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Title: The Optimal Cosmic Epoch for Precision Cosmology
Authors: Abraham Loeb (Harvard)

The statistical uncertainty in measuring the primordial density perturbations on a given comoving scale is dictated by the number of independent regions of that scale that are accessible to an observer. This number varies with cosmic time and diminishes per Hubble volume in the distant past or future of the standard cosmological model. We show that the best constraints on the initial power spectrum of linear density perturbations are accessible (e.g. through 21-cm intensity mapping) at redshifts z~10, and that the ability to constrain the cosmological initial conditions will deteriorate quickly in our cosmic future.

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 The Older We Get, The Less We Know (Cosmologically)

The universe is a marvellously complex place, filled with galaxies and larger-scale structures that have evolved over its 13.7-billion-year history. Those began as small perturbations of matter that grew over time, like ripples in a pond, as the universe expanded. By observing the large-scale cosmic wrinkles now, we can learn about the initial conditions of the universe. But is now really the best time to look, or would we get better information billions of years into the future - or the past?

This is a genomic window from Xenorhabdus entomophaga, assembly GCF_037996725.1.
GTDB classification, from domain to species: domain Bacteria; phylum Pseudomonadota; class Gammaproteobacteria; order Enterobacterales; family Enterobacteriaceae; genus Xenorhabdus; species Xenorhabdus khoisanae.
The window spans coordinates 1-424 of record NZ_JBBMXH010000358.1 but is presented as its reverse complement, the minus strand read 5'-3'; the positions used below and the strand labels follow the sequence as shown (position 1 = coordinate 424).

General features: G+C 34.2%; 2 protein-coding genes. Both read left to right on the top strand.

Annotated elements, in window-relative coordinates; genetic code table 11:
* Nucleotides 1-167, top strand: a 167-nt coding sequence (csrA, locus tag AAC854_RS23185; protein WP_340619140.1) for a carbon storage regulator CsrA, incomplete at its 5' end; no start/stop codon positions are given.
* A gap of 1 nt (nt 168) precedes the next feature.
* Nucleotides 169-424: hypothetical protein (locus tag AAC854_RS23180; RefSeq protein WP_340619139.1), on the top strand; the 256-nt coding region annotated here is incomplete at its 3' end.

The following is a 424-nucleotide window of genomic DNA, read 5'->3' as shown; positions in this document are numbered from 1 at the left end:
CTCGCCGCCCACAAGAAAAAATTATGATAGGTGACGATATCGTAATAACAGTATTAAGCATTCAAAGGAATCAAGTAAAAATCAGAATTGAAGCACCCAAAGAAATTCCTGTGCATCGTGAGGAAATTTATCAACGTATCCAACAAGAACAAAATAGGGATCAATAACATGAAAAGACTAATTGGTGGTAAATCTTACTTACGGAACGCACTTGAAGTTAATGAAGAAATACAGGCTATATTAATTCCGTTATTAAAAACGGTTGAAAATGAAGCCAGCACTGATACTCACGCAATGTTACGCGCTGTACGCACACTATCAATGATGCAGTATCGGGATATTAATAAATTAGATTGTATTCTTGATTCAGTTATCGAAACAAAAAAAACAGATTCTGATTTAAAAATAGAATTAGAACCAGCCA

New calculations by Harvard theorist Avi Loeb show that the ideal time to study the cosmos was more than 13 billion years ago, just about 500 million years after the Big Bang. The farther into the future you go from that time, the more information you lose about the early universe.

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As with interpretations of what happened in the very early universe, advances in fundamental physics are required before it will be possible to know the ultimate fate of the universe with any certainty.

Big freeze: 10^14 years and beyond
This scenario is generally considered to be the most likely[citation needed], as it occurs if the universe continues expanding as it has been. Over a time scale on the order of 10^14 years or less, existing stars burn out, stars cease to be created, and the universe goes dark.  Over a much longer time scale in the eras following this, the galaxy evaporates as the stellar remnants comprising it escape into space, and black holes evaporate via Hawking radiation.. In some grand unified theories, proton decay after at least 10^34 years will convert the remaining interstellar gas and stellar remnants into leptons (such as positrons and electrons) and photons. Some positrons and electrons will then recombine into photons. In this case, the universe has reached a high-entropy state consisting of a bath of particles and low-energy radiation. It is not known however whether it eventually achieves thermodynamic equilibrium.

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Dark energy and flat Universe exposed by simple method

Researchers have developed a simple technique that adds evidence to the theory that the Universe is flat.
Moreover, the method - developed by revisiting a 30-year-old idea - confirms that "dark energy" makes up nearly three-quarters of the Universe.
The research, published in Nature, uses existing data and relies on fewer assumptions than current approaches.